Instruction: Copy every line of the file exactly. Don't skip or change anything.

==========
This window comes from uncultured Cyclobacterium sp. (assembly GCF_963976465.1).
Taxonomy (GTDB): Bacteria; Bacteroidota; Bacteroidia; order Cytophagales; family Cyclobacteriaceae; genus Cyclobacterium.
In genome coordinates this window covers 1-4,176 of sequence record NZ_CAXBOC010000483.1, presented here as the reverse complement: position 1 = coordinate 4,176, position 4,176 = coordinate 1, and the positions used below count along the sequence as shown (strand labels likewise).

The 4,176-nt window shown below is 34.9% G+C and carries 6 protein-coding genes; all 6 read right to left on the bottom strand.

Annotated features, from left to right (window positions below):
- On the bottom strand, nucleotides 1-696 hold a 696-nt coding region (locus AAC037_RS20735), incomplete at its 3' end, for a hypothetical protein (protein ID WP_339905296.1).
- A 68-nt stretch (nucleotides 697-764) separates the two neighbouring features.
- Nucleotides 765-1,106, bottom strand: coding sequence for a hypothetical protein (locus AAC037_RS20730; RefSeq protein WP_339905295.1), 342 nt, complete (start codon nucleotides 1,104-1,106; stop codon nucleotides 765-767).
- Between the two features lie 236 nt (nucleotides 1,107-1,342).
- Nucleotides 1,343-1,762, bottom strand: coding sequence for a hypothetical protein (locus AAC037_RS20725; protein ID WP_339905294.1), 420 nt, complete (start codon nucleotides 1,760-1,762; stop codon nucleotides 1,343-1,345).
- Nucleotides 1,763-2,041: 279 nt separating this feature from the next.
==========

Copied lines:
This window comes from uncultured Cyclobacterium sp. (assembly GCF_963976465.1).
Taxonomy (GTDB): Bacteria; Bacteroidota; Bacteroidia; order Cytophagales; family Cyclobacteriaceae; genus Cyclobacterium.
In genome coordinates this window covers 1-4,176 of sequence record NZ_CAXBOC010000483.1, presented here as the reverse complement: position 1 = coordinate 4,176, position 4,176 = coordinate 1, and the positions used below count along the sequence as shown (strand labels likewise).

The 4,176-nt window shown below is 34.9% G+C and carries 6 protein-coding genes; all 6 read right to left on the bottom strand.

Annotated features, from left to right (window positions below):
- On the bottom strand, nucleotides 1-696 hold a 696-nt coding region (locus AAC037_RS20735), incomplete at its 3' end, for a hypothetical protein (protein ID WP_339905296.1).
- A 68-nt stretch (nucleotides 697-764) separates the two neighbouring features.
- Nucleotides 765-1,106, bottom strand: coding sequence for a hypothetical protein (locus AAC037_RS20730; RefSeq protein WP_339905295.1), 342 nt, complete (start codon nucleotides 1,104-1,106; stop codon nucleotides 765-767).
- Between the two features lie 236 nt (nucleotides 1,107-1,342).
- Nucleotides 1,343-1,762, bottom strand: coding sequence for a hypothetical protein (locus AAC037_RS20725; protein ID WP_339905294.1), 420 nt, complete (start codon nucleotides 1,760-1,762; stop codon nucleotides 1,343-1,345).
- Nucleotides 1,763-2,041: 279 nt separating this feature from the next.